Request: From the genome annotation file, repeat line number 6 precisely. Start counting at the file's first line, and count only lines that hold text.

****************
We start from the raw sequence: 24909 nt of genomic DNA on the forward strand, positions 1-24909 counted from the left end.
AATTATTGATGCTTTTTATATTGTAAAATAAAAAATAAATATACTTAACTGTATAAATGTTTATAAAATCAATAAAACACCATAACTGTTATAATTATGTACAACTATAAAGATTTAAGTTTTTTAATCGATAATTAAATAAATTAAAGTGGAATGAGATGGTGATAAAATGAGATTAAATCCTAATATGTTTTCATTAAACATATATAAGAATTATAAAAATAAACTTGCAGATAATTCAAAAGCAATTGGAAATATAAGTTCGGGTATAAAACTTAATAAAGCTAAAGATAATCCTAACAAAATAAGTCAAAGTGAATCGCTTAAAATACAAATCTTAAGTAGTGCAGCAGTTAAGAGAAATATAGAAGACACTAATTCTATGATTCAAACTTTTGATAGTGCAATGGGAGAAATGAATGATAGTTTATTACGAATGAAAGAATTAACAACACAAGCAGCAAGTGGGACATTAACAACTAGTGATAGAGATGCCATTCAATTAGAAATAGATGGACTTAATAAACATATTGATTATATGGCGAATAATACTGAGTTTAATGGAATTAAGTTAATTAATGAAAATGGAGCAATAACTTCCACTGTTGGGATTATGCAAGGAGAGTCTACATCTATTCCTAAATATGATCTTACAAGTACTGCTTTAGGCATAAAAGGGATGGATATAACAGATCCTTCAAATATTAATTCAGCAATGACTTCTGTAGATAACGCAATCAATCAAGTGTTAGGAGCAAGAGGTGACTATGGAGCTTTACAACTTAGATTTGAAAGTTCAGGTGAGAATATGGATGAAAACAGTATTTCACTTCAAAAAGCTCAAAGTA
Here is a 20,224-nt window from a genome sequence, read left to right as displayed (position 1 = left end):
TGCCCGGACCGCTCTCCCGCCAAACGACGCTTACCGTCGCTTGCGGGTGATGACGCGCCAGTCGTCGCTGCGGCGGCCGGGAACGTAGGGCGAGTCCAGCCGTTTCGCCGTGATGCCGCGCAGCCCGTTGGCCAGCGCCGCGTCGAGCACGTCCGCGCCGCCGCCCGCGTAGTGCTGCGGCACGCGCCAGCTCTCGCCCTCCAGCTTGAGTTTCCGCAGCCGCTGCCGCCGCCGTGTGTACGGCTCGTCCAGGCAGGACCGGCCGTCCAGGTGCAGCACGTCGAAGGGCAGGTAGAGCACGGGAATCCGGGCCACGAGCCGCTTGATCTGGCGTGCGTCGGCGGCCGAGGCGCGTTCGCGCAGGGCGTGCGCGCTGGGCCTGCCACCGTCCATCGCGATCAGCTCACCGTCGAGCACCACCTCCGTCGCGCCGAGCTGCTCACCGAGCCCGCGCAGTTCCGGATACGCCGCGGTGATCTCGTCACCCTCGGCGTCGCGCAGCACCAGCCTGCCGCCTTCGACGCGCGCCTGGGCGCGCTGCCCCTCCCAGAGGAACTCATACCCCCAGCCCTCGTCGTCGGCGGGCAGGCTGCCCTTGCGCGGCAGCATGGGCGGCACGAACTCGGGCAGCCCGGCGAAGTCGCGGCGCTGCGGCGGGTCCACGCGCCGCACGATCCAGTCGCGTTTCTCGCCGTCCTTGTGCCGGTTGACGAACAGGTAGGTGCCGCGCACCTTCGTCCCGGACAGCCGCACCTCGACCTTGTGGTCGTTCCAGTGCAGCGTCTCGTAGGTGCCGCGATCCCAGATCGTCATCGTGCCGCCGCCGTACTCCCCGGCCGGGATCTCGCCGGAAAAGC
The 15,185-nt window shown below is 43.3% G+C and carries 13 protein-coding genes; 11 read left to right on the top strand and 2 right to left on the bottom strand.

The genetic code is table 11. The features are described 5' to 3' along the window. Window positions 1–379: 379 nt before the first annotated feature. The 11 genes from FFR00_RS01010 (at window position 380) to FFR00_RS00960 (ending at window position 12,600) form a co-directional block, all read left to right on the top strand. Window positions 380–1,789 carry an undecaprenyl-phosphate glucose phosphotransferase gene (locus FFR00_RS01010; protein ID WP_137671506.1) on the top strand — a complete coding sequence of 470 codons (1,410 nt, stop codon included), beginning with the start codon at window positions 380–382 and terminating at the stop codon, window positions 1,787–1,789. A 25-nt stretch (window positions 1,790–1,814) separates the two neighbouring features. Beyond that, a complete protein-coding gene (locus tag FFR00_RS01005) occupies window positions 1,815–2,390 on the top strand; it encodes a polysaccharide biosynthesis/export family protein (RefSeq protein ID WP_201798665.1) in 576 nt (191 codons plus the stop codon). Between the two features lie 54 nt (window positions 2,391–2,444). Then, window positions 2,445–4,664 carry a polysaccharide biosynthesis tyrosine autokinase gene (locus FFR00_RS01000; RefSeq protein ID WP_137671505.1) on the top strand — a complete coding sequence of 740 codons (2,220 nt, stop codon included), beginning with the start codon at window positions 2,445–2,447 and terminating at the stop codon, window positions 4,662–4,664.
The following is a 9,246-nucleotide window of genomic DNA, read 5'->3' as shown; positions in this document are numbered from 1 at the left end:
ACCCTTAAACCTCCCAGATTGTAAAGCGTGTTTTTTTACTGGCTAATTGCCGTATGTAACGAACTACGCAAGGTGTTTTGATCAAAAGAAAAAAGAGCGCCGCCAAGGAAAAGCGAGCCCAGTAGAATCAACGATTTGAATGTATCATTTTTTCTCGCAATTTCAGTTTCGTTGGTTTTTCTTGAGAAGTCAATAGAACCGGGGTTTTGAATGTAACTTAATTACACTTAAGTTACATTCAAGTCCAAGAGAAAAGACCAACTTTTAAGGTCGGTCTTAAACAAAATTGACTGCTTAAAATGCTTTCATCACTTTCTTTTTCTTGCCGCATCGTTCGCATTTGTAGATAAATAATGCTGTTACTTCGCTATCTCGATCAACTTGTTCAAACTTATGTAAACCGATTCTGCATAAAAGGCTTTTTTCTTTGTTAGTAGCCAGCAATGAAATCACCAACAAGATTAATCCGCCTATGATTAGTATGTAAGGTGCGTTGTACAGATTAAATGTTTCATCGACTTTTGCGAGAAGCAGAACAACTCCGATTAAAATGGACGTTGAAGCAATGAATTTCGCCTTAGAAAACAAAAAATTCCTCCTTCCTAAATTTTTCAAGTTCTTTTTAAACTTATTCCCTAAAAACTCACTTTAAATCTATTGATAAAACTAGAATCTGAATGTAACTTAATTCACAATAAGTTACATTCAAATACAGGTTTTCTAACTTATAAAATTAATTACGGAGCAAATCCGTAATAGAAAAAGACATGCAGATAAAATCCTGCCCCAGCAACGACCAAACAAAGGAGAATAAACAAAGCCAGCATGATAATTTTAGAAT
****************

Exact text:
The genetic code is table 11. The features are described 5' to 3' along the window. Window positions 1–379: 379 nt before the first annotated feature. The 11 genes from FFR00_RS01010 (at window position 380) to FFR00_RS00960 (ending at window position 12,600) form a co-directional block, all read left to right on the top strand. Window positions 380–1,789 carry an undecaprenyl-phosphate glucose phosphotransferase gene (locus FFR00_RS01010; protein ID WP_137671506.1) on the top strand — a complete coding sequence of 470 codons (1,410 nt, stop codon included), beginning with the start codon at window positions 380–382 and terminating at the stop codon, window positions 1,787–1,789. A 25-nt stretch (window positions 1,790–1,814) separates the two neighbouring features. Beyond that, a complete protein-coding gene (locus tag FFR00_RS01005) occupies window positions 1,815–2,390 on the top strand; it encodes a polysaccharide biosynthesis/export family protein (RefSeq protein ID WP_201798665.1) in 576 nt (191 codons plus the stop codon). Between the two features lie 54 nt (window positions 2,391–2,444). Then, window positions 2,445–4,664 carry a polysaccharide biosynthesis tyrosine autokinase gene (locus FFR00_RS01000; RefSeq protein ID WP_137671505.1) on the top strand — a complete coding sequence of 740 codons (2,220 nt, stop codon included), beginning with the start codon at window positions 2,445–2,447 and terminating at the stop codon, window positions 4,662–4,664.